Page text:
The problem, as with many that surround the AdWords platform, is that Google assumes a level of understanding and familiarity with the platform that simply doesn't exist. Most advertisers are SME's with little true understanding of the most basic features - let alone how to leverage the reporting. This small but significant change in the way in which conversions are reported is another little bump in the already steep learning curve.
Below is a full transcript of the announcement that is being sent to advertisers:
Dear AdWords Advertiser,
In order to better meet the unique needs of your business, we’re making important improvements to conversion reporting in AdWords. We’re writing to share details about these upcoming changes so you are ready to take advantage of them when they are available in your account.
- More flexibility in counting conversions. Beginning in February 2014, you will be able to specify how to count different conversion actions. For example, you can choose to count all instances of certain conversion actions (such as sales) while counting only unique instances of other conversion actions (such as leads).
- Easier to understand conversion column names.
‘Conversions (1-per-click)’ will be renamed ‘Converted clicks’. This new column name is a more accurate representation of what this column actually counts: clicks that result in at least one conversion. In most cases, you’ll want to measure conversions, not just converted clicks.
‘Conversions (many-per-click)’ will be replaced by a new ‘Conversions’ column that has additional functionality. This column will count conversions, based on how you want each conversion action to be counted.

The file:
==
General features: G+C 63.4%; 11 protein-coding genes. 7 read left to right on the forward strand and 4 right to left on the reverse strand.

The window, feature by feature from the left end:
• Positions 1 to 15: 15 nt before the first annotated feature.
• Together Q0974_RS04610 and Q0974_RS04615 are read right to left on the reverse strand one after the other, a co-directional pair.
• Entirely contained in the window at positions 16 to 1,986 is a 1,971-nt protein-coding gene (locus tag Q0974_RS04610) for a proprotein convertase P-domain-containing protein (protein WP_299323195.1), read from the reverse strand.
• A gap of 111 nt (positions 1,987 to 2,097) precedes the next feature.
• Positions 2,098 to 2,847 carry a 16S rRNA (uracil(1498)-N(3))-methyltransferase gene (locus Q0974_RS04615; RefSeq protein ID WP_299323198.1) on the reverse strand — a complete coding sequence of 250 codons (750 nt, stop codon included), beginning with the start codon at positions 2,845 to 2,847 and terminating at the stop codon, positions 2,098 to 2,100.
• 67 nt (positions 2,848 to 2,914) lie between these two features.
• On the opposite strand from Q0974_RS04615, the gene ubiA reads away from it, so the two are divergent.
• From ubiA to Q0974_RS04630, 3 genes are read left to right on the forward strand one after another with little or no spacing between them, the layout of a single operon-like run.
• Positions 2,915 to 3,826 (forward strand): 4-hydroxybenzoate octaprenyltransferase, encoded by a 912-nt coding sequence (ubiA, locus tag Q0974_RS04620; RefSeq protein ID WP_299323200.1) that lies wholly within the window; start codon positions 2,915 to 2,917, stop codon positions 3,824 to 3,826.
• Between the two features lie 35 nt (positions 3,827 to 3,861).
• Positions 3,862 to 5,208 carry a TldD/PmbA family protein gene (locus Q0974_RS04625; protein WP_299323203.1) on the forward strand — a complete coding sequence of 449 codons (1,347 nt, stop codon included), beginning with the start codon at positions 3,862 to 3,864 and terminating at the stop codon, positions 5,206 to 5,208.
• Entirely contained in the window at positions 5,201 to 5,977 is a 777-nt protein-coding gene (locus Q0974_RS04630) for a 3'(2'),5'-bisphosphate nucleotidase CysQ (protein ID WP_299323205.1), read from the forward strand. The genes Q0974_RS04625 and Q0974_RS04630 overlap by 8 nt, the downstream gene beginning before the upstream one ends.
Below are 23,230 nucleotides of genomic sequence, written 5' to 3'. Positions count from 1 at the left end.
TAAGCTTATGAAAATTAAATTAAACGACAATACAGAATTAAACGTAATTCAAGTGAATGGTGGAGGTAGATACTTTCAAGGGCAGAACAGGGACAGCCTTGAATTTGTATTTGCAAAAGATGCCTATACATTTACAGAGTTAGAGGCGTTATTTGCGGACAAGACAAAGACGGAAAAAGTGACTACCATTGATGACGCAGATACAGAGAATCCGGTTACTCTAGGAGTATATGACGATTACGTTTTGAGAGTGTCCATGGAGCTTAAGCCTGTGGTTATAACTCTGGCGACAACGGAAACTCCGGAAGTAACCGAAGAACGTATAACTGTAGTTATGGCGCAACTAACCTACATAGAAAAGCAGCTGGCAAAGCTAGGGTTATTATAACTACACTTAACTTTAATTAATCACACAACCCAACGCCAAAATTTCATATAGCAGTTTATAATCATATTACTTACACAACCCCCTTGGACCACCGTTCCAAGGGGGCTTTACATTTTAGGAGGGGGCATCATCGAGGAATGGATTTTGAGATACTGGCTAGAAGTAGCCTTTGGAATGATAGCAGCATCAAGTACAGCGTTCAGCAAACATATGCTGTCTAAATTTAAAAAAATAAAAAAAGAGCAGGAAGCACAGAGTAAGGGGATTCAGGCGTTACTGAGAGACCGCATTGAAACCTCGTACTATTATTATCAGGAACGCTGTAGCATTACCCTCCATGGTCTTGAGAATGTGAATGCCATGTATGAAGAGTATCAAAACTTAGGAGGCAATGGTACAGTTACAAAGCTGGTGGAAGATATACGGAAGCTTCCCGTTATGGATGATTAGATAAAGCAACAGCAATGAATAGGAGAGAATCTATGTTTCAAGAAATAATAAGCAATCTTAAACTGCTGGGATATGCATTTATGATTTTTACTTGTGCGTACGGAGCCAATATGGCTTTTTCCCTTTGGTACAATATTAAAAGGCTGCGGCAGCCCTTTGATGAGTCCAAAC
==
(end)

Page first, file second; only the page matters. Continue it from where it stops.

An example of how this works
Acme Corp uses AdWords to drive two important conversions: sales of their online tax software and leads for their in-person consultation service. They notice that people often make multiple purchases of their tax software – perhaps separate purchases for state and federal taxes. However, people also fill multiple lead forms. While Acme would like to count every sale as a conversion, they would like to count only unique leads.
If a click on their AdWords ad led to two sales and two leads, the previous conversions (many-per-click) would count four conversions whereas conversions (1-per-click) would only count one. Acme would like to see three conversions: one for each sale, and one for the unique lead. Now with flexible conversion counting, Acme can see the right number of conversions for each conversion action they measure in AdWords
How flexible conversion counting affects your account:
If you don’t change anything, your ‘Conversions’ column will look identical to the Conversions (many-per-click) you see today. ‘Conversions (1-per-click)’ will be renamed ‘Converted clicks’ although there is no change in functionality.
Additionally, automated bidding solutions like Conversion Optimizer and eCPC will continue to function as they do now for both the new ‘Converted clicks’ column and the ‘Conversions’ column
Flexible conversion counting will be be available in your account in February. To read more about the new column names and counting preferences, please see this article in the Help Center .
The Google AdWords Team
Are Google making the reporting more accessible or more confusing? Time - and frustrated clients - will tell.